Explore BrainMass

Explore BrainMass

    Is there a "right" to die?

    Not what you're looking for? Search our solutions OR ask your own Custom question.

    This content was COPIED from BrainMass.com - View the original, and get the already-completed solution here!

    Take a position on the following statement:

    Our current acceptance of a right to die, especially for those who are unconscious and need a proxy decision maker, is a rather slippery slope that may, in the future, be used not to protect individual autonomy or privacy but rather to serve as a facade to rid us of individuals whose lives we do not value.

    © BrainMass Inc. brainmass.com March 4, 2021, 6:21 pm ad1c9bdddf
    https://brainmass.com/health-sciences/health-care-ethics/is-there-a-right-to-die-41373

    Solution Preview

    This is a very interesting proposition which I believe has significant merit. Much has been written comparing the current moral decline in Western culture to trends that existed in post-Weimar Germany. The comparisons are vital. One of the classic treatises outlining the philosophic similarities between modern American society and the rationalist school of German philosophers such as Hegel (the rational is real and the real is rational), is the book entitled "The Closing of the American Mind" by Allan Bloom. Bloom nicely distinguishes between the current trend to emphasize "values" and the historic grounding in understanding "good and evil."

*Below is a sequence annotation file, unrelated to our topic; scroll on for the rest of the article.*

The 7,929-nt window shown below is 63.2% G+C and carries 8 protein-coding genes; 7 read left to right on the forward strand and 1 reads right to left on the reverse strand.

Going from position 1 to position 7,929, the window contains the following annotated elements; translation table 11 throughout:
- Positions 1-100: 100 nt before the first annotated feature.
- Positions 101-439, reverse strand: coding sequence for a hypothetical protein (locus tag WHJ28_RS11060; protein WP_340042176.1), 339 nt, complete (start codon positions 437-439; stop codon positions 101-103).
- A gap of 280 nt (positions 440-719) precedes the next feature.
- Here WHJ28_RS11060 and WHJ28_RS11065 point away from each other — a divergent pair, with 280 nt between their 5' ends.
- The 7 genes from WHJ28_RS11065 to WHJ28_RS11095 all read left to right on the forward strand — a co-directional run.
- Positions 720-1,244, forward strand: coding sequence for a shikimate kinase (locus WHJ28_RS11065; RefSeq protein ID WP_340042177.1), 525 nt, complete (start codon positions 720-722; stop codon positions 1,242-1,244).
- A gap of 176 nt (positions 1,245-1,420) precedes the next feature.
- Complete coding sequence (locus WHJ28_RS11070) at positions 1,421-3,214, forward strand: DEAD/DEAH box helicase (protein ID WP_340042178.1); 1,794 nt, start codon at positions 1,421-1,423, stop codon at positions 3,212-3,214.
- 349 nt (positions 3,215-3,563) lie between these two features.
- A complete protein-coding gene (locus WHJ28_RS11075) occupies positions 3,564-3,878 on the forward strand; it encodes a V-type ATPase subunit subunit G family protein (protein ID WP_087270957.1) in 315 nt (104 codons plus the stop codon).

Today, in the highly politicized "death culture," we have this reality in spades. Good and evil? What are they? On the other hand, everyone feels comfortable speaking of values. Values are ...

    Solution Summary

    Much has been written comparing the current moral decline in Western culture to trends that existed in post-Weimar Germany. We distinguish between "values" and "good and evil" by considering the work of philosopher Allan Bloom. In addition, we address this question within the context of the proper role for government.

    $2.49

    ADVERTISEMENT